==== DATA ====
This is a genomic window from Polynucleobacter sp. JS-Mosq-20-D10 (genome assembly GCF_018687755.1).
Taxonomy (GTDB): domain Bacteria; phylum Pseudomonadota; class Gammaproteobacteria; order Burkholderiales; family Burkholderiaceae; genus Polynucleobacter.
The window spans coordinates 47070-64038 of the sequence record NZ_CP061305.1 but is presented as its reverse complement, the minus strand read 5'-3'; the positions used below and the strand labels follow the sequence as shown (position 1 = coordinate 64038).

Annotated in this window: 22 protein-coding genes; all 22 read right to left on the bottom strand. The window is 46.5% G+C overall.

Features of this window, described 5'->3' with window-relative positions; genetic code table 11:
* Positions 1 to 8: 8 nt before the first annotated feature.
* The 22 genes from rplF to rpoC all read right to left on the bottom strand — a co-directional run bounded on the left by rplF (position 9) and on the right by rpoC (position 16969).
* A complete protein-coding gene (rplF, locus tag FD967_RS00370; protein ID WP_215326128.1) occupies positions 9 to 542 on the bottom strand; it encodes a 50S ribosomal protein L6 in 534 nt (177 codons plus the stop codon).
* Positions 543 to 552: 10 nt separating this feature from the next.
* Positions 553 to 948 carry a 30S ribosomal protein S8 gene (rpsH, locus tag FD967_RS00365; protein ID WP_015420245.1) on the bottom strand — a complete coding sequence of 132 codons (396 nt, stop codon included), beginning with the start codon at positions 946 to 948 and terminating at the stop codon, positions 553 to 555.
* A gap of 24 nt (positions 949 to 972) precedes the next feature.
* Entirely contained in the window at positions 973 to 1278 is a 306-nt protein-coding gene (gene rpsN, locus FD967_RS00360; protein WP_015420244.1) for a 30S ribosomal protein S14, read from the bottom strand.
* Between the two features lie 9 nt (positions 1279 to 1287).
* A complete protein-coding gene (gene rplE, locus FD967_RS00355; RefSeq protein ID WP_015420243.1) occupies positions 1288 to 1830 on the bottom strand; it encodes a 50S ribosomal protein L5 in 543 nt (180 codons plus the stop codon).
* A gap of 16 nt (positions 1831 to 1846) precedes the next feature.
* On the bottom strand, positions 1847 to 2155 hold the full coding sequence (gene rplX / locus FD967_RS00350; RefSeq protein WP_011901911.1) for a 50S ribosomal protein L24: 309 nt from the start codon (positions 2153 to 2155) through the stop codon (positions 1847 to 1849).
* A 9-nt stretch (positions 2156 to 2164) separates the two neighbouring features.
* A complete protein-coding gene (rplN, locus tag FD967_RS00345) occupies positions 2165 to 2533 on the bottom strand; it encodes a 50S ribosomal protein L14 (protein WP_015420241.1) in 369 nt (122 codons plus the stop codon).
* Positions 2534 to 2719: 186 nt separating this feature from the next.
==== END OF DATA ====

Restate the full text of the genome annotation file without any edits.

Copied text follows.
This is a genomic window from Polynucleobacter sp. JS-Mosq-20-D10 (genome assembly GCF_018687755.1).
Taxonomy (GTDB): domain Bacteria; phylum Pseudomonadota; class Gammaproteobacteria; order Burkholderiales; family Burkholderiaceae; genus Polynucleobacter.
The window spans coordinates 47070-64038 of the sequence record NZ_CP061305.1 but is presented as its reverse complement, the minus strand read 5'-3'; the positions used below and the strand labels follow the sequence as shown (position 1 = coordinate 64038).

Annotated in this window: 22 protein-coding genes; all 22 read right to left on the bottom strand. The window is 46.5% G+C overall.

Features of this window, described 5'->3' with window-relative positions; genetic code table 11:
* Positions 1 to 8: 8 nt before the first annotated feature.
* The 22 genes from rplF to rpoC all read right to left on the bottom strand — a co-directional run bounded on the left by rplF (position 9) and on the right by rpoC (position 16969).
* A complete protein-coding gene (rplF, locus tag FD967_RS00370; protein ID WP_215326128.1) occupies positions 9 to 542 on the bottom strand; it encodes a 50S ribosomal protein L6 in 534 nt (177 codons plus the stop codon).
* Positions 543 to 552: 10 nt separating this feature from the next.
* Positions 553 to 948 carry a 30S ribosomal protein S8 gene (rpsH, locus tag FD967_RS00365; protein ID WP_015420245.1) on the bottom strand — a complete coding sequence of 132 codons (396 nt, stop codon included), beginning with the start codon at positions 946 to 948 and terminating at the stop codon, positions 553 to 555.
* A gap of 24 nt (positions 949 to 972) precedes the next feature.
* Entirely contained in the window at positions 973 to 1278 is a 306-nt protein-coding gene (gene rpsN, locus FD967_RS00360; protein WP_015420244.1) for a 30S ribosomal protein S14, read from the bottom strand.
* Between the two features lie 9 nt (positions 1279 to 1287).
* A complete protein-coding gene (gene rplE, locus FD967_RS00355; RefSeq protein ID WP_015420243.1) occupies positions 1288 to 1830 on the bottom strand; it encodes a 50S ribosomal protein L5 in 543 nt (180 codons plus the stop codon).
* A gap of 16 nt (positions 1831 to 1846) precedes the next feature.
* On the bottom strand, positions 1847 to 2155 hold the full coding sequence (gene rplX / locus FD967_RS00350; RefSeq protein WP_011901911.1) for a 50S ribosomal protein L24: 309 nt from the start codon (positions 2153 to 2155) through the stop codon (positions 1847 to 1849).
* A 9-nt stretch (positions 2156 to 2164) separates the two neighbouring features.
* A complete protein-coding gene (rplN, locus tag FD967_RS00345) occupies positions 2165 to 2533 on the bottom strand; it encodes a 50S ribosomal protein L14 (protein WP_015420241.1) in 369 nt (122 codons plus the stop codon).
* Positions 2534 to 2719: 186 nt separating this feature from the next.